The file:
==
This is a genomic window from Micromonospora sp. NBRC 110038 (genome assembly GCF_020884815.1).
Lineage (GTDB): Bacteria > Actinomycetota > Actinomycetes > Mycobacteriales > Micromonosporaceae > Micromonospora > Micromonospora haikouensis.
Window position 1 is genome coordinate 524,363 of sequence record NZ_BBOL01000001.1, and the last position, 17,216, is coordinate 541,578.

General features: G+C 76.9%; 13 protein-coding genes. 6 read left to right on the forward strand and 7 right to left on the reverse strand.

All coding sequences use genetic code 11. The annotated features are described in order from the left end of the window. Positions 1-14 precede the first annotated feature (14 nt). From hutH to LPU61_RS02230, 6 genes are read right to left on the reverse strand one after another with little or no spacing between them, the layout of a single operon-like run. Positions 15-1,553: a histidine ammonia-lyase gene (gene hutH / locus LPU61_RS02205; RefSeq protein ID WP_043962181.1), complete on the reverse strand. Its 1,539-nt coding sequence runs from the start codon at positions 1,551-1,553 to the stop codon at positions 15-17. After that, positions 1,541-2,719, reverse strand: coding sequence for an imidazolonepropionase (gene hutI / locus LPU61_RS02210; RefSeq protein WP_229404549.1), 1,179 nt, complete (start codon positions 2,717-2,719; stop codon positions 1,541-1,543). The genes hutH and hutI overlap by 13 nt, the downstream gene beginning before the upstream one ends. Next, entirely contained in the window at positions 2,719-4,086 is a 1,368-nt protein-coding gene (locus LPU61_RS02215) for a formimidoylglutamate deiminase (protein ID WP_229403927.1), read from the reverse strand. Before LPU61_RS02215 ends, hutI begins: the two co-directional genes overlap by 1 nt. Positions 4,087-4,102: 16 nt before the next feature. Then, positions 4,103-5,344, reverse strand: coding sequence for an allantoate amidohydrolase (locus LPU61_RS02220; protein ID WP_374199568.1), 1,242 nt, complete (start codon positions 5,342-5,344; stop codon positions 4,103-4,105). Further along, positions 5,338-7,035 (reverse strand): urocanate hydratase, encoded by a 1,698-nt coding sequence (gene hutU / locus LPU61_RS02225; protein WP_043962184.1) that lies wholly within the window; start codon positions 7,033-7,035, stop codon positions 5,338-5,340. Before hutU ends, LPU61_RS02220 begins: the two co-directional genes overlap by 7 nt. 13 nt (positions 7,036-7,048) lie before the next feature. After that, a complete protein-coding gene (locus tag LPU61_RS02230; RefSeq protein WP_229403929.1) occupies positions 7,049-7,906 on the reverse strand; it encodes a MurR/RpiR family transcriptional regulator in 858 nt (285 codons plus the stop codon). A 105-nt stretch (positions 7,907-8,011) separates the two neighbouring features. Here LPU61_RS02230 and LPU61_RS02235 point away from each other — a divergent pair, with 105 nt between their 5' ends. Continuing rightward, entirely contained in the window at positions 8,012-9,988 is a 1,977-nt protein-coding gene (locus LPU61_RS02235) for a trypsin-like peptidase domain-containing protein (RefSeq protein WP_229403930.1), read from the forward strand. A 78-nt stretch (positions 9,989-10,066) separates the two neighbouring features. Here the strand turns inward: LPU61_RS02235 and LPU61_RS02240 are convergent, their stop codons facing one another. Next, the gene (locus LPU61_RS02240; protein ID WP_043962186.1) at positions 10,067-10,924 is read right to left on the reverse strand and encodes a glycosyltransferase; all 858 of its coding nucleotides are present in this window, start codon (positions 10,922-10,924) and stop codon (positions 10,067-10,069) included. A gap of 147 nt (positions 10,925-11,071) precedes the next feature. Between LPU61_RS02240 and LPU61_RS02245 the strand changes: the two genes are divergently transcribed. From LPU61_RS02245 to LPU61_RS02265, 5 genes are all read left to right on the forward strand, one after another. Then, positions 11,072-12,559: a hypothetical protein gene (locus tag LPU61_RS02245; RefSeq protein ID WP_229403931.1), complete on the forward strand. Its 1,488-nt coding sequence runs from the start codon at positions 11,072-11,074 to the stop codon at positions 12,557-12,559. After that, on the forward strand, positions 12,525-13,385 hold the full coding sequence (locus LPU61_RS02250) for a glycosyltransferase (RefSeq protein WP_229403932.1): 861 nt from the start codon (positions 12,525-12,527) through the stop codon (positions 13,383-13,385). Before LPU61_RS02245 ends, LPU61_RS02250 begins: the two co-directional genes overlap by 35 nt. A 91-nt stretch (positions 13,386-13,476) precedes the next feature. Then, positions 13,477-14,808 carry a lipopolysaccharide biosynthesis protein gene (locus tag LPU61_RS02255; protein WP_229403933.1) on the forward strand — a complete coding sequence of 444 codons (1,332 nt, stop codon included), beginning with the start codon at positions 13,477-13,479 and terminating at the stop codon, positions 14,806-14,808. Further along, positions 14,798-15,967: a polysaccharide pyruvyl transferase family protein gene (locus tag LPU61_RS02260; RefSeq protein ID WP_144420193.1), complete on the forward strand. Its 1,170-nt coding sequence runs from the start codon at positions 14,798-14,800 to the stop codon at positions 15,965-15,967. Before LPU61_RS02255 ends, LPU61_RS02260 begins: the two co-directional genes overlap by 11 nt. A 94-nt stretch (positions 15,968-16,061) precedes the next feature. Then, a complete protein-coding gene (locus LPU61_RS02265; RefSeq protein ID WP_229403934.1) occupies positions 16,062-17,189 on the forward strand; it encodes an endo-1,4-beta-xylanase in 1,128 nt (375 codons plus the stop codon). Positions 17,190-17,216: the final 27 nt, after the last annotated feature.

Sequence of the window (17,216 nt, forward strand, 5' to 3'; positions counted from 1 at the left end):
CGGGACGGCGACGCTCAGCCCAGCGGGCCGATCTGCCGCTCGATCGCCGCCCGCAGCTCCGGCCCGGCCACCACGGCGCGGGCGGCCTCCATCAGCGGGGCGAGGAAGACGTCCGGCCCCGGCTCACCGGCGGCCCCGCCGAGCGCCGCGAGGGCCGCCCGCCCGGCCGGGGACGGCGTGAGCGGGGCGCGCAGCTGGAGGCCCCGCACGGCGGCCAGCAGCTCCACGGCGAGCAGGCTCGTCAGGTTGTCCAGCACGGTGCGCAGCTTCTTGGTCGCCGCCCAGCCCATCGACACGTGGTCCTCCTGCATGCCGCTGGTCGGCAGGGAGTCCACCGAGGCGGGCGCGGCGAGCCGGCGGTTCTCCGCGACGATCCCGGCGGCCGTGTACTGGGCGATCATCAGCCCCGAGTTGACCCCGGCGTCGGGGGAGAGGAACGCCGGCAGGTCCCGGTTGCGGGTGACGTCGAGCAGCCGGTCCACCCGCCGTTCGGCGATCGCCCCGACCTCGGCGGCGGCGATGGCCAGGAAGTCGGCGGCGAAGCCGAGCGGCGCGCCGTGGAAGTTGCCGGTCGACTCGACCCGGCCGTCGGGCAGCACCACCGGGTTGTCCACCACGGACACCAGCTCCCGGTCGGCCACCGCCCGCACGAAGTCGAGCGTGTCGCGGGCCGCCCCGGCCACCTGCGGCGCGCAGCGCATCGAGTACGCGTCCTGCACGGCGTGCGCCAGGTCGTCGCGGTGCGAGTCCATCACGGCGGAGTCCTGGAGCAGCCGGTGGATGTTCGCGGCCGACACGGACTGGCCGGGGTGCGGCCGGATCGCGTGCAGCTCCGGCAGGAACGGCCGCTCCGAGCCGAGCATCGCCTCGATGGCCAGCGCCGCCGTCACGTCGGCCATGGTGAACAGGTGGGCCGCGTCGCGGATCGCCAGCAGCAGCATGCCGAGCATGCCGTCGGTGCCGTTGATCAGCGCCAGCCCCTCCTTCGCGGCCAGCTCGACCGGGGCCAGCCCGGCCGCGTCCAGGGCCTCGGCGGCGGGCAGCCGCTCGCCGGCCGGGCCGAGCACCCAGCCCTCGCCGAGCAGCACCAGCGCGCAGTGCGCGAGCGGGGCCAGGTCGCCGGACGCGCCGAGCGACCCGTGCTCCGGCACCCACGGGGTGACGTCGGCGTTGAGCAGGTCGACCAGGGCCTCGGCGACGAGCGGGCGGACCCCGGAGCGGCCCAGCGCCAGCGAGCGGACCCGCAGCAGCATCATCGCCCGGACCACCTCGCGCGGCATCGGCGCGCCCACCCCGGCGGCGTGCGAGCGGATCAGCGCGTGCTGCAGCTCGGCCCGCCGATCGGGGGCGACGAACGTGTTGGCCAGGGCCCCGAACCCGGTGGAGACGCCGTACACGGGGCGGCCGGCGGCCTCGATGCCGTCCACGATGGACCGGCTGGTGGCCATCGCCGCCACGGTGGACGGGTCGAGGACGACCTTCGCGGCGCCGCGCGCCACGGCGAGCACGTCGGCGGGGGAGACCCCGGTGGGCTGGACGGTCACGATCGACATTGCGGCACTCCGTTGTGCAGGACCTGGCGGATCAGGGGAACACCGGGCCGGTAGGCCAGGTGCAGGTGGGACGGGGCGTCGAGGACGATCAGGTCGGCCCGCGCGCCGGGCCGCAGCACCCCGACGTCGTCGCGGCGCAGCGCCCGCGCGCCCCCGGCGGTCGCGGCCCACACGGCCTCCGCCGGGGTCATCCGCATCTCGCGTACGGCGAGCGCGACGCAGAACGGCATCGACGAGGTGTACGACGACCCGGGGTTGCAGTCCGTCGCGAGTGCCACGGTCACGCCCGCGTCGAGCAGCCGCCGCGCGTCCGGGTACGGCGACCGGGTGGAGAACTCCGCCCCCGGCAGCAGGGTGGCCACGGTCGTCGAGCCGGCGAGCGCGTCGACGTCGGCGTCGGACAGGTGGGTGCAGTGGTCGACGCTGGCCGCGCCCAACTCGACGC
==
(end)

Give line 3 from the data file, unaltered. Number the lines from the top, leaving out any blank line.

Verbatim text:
Window position 1 is genome coordinate 524,363 of sequence record NZ_BBOL01000001.1, and the last position, 17,216, is coordinate 541,578.